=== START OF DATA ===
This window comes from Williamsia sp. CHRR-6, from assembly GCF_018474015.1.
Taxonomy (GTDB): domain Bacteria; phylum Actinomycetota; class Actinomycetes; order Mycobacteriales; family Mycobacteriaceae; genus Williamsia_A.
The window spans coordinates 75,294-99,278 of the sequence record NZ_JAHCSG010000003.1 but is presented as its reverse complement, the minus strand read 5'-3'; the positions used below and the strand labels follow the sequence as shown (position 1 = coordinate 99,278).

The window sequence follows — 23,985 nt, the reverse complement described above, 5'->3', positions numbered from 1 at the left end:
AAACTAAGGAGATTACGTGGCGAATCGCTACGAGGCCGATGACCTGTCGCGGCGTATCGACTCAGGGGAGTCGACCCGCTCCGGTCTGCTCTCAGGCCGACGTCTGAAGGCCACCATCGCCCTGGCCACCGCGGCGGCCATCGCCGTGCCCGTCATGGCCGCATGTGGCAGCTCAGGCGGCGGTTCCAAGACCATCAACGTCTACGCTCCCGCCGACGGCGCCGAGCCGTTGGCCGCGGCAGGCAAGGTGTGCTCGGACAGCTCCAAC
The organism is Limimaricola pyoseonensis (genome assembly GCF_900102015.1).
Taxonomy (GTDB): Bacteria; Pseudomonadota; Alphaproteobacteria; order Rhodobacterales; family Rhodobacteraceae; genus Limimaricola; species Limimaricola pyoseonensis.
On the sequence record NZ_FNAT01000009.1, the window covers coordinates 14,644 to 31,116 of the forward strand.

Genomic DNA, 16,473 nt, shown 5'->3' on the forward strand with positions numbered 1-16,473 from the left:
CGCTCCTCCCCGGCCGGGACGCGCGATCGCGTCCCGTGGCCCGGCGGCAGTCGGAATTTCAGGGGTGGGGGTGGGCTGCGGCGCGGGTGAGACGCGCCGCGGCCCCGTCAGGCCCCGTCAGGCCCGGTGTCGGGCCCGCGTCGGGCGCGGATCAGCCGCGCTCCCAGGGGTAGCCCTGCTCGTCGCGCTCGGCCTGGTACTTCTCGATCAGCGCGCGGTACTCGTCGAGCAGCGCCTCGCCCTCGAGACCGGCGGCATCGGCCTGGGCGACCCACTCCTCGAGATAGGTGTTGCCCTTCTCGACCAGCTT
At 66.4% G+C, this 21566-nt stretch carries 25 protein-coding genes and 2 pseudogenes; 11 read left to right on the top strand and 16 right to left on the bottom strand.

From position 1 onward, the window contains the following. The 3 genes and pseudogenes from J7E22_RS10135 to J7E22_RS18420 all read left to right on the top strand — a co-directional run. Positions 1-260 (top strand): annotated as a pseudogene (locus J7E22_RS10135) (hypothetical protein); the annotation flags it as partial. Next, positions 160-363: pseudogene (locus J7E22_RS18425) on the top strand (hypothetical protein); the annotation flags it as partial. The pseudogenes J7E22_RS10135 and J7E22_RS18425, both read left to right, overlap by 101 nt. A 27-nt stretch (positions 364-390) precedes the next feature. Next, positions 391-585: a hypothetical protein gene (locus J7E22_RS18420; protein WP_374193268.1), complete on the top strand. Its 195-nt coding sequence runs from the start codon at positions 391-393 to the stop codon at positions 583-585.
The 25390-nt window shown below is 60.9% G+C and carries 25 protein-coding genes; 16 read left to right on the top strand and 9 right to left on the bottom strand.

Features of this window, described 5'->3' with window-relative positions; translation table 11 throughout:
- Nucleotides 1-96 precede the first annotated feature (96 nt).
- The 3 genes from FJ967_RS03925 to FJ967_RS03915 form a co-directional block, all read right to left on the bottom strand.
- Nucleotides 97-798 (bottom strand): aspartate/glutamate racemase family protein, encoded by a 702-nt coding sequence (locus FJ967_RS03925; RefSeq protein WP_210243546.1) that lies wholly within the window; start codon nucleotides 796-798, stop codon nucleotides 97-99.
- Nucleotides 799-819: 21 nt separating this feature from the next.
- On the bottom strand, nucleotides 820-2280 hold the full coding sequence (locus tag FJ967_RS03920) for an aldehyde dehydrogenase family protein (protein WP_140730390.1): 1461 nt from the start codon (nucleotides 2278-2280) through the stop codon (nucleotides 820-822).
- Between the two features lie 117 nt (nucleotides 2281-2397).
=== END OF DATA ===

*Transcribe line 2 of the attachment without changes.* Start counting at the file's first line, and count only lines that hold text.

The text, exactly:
Taxonomy (GTDB): domain Bacteria; phylum Actinomycetota; class Actinomycetes; order Mycobacteriales; family Mycobacteriaceae; genus Williamsia_A.